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My email account is at panix.com (I buy my IP from Cablevision). I Telnet to panix for interaction. This involves the Telnet command and when panix answers I have to type in my name. They then ask for my password. I want to create one command that Telnets, waits for the answer, sends my name, and then waits for a reply, and finally sends my password. And then disappears leaving me connected for further interaction. Back in CP/M-80 days there was a small programlet that you ran and it enabled you to interact with batch files. DOS never had (as far as I know) anything like that. The CP/M thingie was part of Kildahl's original version; not the ZCPR extensions.
The first think that comes to mind is rather crude.

In TCC, use the KEYSTACK command to schedule the keystrokes of your userid and password after appropriate delays, and then start TELNET.EXE.

As far as I know, Kermit95 still exists. With it, you can script telnet sessions. It's not free.
Some more constraints - I do not use TC; only TCC. Kermit 95 is a graphical program and not at all what I want. I do have a way of scripting Telnet commands - my Emacs-like editor (Epsilonc) is quite capable of doing that with built-in Telnet. The problem with that is that I want to end up at a command prompt and there is no easy way to scriptedly get out of Epsilon and drop into the command prompt.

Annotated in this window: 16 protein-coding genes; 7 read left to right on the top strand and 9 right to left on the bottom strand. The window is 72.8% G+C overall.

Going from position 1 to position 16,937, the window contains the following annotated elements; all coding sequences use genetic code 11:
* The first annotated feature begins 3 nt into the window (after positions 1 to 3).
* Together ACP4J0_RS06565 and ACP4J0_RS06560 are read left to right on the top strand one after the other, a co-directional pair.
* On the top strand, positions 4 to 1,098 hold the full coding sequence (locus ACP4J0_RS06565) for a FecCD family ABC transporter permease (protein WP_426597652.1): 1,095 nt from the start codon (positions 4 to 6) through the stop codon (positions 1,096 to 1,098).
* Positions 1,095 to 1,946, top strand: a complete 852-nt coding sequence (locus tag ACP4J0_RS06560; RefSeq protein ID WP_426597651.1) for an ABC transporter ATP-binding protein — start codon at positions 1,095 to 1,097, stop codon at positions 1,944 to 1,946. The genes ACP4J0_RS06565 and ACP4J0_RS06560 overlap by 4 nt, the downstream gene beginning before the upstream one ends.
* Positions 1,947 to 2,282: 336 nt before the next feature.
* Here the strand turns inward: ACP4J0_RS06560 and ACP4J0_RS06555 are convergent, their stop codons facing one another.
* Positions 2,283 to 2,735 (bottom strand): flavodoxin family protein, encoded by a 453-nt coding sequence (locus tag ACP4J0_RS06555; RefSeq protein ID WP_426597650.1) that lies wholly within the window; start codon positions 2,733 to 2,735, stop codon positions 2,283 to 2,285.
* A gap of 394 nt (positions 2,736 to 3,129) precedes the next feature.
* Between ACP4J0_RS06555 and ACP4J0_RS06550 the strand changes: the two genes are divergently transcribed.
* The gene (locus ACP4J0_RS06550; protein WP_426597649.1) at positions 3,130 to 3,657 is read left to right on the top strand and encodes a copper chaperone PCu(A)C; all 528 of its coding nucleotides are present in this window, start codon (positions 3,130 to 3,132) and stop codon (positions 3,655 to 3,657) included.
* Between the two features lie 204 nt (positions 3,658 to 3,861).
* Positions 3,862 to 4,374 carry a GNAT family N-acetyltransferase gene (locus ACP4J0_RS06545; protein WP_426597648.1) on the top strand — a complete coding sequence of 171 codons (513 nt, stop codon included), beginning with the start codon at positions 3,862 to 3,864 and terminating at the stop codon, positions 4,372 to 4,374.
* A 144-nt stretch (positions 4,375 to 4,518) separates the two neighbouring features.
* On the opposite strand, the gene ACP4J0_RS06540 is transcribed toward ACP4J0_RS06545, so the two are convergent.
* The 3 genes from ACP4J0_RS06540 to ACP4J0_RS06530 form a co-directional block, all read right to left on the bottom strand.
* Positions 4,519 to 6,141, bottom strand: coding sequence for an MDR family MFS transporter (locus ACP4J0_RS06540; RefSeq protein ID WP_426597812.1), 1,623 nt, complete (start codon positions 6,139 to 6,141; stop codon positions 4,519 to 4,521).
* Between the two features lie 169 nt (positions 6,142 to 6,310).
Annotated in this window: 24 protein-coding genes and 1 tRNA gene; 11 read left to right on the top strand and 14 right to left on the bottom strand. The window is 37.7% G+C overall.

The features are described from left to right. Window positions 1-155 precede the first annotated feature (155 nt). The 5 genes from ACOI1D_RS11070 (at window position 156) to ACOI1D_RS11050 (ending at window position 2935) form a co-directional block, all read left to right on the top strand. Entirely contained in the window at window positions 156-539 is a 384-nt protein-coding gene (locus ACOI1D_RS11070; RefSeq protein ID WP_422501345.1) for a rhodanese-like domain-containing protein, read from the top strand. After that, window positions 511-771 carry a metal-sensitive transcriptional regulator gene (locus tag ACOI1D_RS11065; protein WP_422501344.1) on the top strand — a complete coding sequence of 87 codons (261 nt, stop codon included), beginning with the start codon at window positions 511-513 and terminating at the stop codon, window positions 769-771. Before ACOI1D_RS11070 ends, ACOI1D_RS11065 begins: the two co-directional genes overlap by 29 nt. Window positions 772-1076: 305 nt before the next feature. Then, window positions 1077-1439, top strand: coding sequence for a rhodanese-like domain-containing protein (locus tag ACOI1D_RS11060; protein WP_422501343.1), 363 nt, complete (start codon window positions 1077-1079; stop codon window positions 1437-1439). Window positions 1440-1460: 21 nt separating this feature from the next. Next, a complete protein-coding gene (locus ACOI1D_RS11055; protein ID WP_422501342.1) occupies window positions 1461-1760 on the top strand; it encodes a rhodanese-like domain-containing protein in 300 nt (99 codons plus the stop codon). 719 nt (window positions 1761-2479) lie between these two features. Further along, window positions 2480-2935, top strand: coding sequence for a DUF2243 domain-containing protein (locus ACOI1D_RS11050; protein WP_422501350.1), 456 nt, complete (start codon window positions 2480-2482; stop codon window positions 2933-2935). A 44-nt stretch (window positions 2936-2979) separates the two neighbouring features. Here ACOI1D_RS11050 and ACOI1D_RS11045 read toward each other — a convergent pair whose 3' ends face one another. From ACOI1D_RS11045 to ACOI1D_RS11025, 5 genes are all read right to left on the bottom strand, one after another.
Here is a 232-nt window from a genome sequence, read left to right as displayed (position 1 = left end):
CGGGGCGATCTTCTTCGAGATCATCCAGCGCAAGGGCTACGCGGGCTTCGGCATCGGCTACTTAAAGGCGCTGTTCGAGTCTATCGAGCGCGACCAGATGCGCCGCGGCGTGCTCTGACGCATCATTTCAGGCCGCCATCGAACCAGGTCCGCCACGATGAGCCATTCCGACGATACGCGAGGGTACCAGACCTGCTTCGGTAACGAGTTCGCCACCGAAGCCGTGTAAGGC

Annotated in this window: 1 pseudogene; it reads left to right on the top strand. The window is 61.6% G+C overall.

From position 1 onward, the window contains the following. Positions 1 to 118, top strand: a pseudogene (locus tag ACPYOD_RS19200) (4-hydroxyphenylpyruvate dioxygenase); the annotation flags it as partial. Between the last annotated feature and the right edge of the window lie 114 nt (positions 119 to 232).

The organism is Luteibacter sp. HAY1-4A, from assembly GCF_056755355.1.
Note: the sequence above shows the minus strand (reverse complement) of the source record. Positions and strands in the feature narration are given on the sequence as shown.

IIRC, Kermit95 also had a console mode. Doesn't it go without saying that after you do a telnet login, you're in a terminal emulator of some kind and with a command interpreter, namely the remote shell?

It's not terribly clear what you want to do ... have a telnet session and a local command prompt running in the same console and be able to switch between them? TCC (not TC) can use alternate console screen buffers (see @CONSOLEB) but if telnet were running in one of them, I don't know how you'd get out of telnet.
Aug 23, 2010
IIUC, you want to automate internet connection?
I'm 99% sure that everything you want to do has been automated in the last century and readily available in the OS itself.